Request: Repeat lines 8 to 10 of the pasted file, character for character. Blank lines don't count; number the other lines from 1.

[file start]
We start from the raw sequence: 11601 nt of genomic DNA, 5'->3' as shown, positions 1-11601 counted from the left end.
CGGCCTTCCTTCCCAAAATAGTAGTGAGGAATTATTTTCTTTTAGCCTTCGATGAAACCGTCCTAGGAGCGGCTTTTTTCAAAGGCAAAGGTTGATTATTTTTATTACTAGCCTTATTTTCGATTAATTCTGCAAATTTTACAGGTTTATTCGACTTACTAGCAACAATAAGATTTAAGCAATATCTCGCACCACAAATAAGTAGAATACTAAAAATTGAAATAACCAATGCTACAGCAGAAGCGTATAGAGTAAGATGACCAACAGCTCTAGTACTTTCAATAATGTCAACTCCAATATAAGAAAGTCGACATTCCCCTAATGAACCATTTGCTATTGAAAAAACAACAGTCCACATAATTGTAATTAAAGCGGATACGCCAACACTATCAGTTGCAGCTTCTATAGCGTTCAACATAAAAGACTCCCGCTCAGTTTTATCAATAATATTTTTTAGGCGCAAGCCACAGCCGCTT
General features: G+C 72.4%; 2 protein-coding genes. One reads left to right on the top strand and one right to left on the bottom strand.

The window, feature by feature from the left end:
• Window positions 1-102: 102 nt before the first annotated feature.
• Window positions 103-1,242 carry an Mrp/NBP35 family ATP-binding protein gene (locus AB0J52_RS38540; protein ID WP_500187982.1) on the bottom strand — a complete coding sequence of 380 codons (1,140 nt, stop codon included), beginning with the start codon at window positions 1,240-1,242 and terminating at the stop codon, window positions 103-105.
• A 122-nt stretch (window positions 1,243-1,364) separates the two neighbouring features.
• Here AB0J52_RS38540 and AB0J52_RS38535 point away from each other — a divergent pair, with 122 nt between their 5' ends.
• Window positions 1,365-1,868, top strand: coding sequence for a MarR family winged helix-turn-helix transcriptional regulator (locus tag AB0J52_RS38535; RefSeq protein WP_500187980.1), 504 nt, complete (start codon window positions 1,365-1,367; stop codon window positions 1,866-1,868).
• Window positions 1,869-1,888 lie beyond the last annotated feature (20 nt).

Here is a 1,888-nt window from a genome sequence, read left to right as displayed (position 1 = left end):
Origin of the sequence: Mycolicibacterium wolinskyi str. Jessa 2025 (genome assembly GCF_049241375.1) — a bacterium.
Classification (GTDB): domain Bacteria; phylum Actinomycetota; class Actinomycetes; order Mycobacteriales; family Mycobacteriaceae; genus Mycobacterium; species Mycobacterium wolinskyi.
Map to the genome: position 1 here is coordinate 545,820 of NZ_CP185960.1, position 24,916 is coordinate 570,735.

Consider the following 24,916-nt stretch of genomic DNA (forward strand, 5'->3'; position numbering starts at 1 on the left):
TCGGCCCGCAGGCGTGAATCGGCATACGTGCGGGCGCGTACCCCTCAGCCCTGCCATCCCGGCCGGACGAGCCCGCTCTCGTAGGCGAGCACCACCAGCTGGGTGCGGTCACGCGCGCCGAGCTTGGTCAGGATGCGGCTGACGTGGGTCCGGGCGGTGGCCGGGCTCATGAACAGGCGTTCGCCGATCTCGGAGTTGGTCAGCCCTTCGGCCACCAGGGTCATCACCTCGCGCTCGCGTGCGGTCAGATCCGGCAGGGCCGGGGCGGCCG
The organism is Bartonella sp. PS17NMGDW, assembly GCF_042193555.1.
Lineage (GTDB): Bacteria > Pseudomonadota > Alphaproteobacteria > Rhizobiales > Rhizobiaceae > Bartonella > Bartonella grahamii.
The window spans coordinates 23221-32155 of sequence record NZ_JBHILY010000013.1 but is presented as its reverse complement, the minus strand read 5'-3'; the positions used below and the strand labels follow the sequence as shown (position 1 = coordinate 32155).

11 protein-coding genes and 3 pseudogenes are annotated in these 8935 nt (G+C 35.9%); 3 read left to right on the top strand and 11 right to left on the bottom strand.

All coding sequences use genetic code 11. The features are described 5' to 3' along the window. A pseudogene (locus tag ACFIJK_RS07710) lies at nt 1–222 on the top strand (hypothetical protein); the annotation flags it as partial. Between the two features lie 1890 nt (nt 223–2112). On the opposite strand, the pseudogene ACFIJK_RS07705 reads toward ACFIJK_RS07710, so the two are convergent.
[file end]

• Here AB0J52_RS38540 and AB0J52_RS38535 point away from each other — a divergent pair, with 122 nt between their 5' ends.
• Window positions 1,365-1,868, top strand: coding sequence for a MarR family winged helix-turn-helix transcriptional regulator (locus tag AB0J52_RS38535; RefSeq protein WP_500187980.1), 504 nt, complete (start codon window positions 1,365-1,367; stop codon window positions 1,866-1,868).
• Window positions 1,869-1,888 lie beyond the last annotated feature (20 nt).